Some tough decisions right from the start
The honeymoon is well and truly over for Mike Tana and his new council. The first meeting of any real substance since Tana swept up the mayoral chains last October took place last week.
More than $500,000 was greenlighted for an upgraded peace memorial on Te Rauparaha Park - coming from alreadyapproved funding towards city centre revitalisation - and councillors were briefed on phase two of the CBD upgrade.
The questions were measured and insightful from elected members - new and experienced.
However, the backdown on funding towards Aotea College’s performing arts centre will leave some Porirua residents upset.
Two years ago, the council agreed to put $1 million towards the college’s proposed $3.5m performing arts facility, promoting it as a win-win for the college and the community.
Instead of trooping north to Southwards, or into Wellington, dance schools and many other arts and community groups could hold performances in Porirua.
However, the new council, with firm direction from council officers, has backtracked and not just a little, but all the way.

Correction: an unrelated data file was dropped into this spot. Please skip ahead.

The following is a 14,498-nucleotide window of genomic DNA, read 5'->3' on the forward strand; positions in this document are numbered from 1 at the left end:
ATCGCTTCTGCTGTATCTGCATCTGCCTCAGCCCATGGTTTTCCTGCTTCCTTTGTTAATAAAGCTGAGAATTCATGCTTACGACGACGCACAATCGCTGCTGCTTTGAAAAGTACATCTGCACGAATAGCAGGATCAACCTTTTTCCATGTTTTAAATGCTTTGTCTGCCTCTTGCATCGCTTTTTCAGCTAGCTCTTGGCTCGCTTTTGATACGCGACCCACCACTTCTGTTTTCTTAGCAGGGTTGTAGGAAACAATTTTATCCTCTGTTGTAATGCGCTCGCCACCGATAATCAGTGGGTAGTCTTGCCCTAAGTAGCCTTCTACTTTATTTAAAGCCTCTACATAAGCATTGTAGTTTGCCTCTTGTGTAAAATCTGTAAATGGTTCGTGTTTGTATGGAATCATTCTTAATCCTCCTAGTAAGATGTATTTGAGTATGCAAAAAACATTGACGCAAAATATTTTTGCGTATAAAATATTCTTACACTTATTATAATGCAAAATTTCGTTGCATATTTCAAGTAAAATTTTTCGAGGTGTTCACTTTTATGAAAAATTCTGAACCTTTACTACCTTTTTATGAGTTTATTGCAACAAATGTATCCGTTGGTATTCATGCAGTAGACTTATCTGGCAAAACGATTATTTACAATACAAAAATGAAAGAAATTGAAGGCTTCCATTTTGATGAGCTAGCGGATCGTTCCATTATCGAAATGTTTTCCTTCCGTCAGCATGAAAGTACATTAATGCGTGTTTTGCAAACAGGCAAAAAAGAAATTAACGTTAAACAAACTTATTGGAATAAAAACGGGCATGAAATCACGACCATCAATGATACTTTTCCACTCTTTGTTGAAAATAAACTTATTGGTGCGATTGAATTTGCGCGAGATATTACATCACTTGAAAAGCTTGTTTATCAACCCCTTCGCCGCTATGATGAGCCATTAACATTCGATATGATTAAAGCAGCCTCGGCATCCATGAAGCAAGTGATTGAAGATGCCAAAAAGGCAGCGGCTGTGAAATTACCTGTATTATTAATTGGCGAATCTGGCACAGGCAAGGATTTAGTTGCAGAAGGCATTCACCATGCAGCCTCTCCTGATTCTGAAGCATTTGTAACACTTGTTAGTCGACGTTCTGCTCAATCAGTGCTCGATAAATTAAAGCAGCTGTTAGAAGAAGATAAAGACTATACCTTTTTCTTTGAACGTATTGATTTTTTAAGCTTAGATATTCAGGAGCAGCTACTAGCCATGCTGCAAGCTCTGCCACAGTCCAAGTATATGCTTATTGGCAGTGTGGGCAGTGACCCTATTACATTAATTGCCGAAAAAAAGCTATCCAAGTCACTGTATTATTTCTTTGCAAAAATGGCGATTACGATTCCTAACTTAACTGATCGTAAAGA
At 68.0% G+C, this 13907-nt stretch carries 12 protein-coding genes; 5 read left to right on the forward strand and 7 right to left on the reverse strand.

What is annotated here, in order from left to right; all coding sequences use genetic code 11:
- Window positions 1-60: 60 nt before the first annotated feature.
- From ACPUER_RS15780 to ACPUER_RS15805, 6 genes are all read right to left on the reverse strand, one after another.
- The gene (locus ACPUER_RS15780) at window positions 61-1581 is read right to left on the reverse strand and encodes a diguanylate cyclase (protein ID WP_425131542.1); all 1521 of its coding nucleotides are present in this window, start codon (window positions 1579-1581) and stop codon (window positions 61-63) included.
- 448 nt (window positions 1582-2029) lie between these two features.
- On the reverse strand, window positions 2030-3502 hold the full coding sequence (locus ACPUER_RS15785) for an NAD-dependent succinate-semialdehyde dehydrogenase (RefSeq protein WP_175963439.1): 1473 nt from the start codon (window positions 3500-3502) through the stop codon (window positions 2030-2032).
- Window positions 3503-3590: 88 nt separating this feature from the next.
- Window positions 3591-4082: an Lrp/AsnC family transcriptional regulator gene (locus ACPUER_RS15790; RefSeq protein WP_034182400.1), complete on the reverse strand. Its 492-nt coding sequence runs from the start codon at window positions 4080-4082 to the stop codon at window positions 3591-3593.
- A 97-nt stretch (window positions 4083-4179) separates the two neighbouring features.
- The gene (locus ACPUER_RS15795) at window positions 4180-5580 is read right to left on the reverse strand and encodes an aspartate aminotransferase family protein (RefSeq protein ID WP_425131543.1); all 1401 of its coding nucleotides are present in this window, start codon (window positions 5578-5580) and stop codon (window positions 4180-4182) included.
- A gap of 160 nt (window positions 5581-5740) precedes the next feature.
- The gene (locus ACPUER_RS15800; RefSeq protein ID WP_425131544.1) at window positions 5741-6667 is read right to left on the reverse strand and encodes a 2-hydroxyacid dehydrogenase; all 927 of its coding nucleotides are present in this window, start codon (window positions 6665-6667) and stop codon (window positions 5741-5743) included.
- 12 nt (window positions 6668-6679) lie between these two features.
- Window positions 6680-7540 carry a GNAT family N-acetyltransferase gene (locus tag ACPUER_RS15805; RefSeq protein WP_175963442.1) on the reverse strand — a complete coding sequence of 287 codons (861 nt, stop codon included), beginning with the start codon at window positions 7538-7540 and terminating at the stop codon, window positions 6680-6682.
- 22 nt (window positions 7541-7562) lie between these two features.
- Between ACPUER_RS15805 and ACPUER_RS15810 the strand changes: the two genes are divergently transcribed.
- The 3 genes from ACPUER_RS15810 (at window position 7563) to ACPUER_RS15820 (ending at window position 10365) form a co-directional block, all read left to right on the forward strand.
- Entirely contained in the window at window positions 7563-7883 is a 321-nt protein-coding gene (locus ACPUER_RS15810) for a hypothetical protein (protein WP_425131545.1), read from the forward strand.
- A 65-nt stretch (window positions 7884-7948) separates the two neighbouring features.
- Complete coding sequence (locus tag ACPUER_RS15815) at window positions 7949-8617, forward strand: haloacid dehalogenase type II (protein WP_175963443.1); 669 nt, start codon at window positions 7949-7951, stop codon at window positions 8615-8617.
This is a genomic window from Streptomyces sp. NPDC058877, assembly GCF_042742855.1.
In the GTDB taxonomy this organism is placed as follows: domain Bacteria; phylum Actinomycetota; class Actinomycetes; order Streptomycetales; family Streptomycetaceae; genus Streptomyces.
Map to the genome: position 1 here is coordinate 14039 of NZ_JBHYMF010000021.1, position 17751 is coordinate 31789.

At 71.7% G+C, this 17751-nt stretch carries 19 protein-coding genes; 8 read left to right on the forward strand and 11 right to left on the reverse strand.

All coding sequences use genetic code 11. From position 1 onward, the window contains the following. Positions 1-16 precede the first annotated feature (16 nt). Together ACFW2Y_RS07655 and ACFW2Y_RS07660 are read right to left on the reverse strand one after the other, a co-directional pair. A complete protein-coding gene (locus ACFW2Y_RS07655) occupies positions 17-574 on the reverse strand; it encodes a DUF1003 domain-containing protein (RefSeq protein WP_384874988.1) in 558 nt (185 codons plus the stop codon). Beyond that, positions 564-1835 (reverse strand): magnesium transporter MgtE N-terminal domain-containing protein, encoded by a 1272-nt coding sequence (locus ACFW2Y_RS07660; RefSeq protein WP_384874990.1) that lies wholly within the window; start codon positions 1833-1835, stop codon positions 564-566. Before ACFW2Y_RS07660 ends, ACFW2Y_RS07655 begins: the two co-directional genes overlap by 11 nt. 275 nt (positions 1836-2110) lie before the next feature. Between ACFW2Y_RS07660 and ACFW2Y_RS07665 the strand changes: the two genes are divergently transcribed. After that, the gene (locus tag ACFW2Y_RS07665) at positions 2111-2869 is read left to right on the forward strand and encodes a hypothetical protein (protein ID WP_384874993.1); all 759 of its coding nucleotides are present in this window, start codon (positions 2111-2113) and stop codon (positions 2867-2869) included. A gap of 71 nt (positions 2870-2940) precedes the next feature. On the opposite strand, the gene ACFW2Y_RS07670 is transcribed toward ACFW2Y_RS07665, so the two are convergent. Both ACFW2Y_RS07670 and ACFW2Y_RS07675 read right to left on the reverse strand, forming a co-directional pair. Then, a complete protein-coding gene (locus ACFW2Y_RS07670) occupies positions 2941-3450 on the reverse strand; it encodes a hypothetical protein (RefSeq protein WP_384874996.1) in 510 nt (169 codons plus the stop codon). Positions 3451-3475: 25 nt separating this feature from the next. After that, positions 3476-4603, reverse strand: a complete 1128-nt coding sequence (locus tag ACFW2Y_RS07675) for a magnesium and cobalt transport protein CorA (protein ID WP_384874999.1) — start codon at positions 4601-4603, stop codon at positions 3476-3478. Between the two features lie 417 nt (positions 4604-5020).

The recommendation last Thursday was for a lesser amount of $200,000 to help Aotea reach their goal of a 500-seat centre, not an ’’enhanced school auditorium’’, as principal Kate Gainsford was at pains to point out.
That recommendation was defeated 7-4, with all the new councillors, Anita Baker and Mike Tana against it.
They were apologetic but clear - ‘‘Sorry, this has to be done.’’
It brought a shuddering halt to many months of planning between the council and Aotea College. Gainsford, in the public gallery, was visibly disappointed.
Because councillors also turned down spending $100,000 on a feasibility study to look into a centre in the CBD, it means no major venue for Porirua is likely for many years.
What occurred in the council chamber is a classic example of new councillors coming in on platforms of belt-tightening, and baring their teeth.
However, the November earthquakes and flood, revaluations of properties, a major issue around depreciation and the desire to upgrade the city’s poor infrastructure means tough decisions sometimes need to be made.
Gainsford is hopeful a 500-seat centre will still happen and that the community will have input into and use of it. However, without ratepayers’ money , the college will hold all the cards when it comes to public use.